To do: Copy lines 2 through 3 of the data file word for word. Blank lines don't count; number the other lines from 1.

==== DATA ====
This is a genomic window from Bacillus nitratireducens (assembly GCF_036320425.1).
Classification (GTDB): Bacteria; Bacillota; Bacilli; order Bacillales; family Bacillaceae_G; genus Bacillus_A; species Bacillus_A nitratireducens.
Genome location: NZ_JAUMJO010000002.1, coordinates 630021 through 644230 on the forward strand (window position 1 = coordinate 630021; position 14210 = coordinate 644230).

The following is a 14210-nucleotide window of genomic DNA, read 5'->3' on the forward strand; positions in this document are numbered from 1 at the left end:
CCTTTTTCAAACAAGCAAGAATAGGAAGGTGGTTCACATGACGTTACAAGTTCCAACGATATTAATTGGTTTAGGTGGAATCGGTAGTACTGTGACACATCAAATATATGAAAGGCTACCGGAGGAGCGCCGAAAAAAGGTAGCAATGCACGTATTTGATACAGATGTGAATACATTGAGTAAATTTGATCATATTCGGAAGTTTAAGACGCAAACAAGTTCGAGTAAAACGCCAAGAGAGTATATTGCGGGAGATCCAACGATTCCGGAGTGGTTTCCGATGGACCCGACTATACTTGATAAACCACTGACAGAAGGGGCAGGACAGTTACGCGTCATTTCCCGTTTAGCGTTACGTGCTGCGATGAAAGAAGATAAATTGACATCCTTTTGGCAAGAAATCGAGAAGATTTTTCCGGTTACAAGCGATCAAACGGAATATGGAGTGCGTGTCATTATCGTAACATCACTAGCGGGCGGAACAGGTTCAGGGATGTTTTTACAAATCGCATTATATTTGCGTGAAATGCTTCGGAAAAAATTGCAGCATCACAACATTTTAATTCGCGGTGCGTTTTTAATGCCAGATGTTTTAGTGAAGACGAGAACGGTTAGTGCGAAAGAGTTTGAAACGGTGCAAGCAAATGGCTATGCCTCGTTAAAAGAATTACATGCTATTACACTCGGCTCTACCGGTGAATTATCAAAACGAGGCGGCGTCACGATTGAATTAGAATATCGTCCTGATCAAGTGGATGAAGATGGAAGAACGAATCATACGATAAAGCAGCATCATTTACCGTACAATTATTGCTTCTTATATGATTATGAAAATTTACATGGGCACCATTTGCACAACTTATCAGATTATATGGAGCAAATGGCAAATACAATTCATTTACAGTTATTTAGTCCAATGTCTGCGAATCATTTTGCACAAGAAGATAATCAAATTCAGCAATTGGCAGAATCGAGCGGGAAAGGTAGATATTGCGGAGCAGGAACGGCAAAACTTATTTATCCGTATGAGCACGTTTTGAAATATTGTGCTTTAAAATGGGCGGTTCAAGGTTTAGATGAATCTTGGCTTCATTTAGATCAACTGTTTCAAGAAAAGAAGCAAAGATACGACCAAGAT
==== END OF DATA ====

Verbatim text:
Classification (GTDB): Bacteria; Bacillota; Bacilli; order Bacillales; family Bacillaceae_G; genus Bacillus_A; species Bacillus_A nitratireducens.
Genome location: NZ_JAUMJO010000002.1, coordinates 630021 through 644230 on the forward strand (window position 1 = coordinate 630021; position 14210 = coordinate 644230).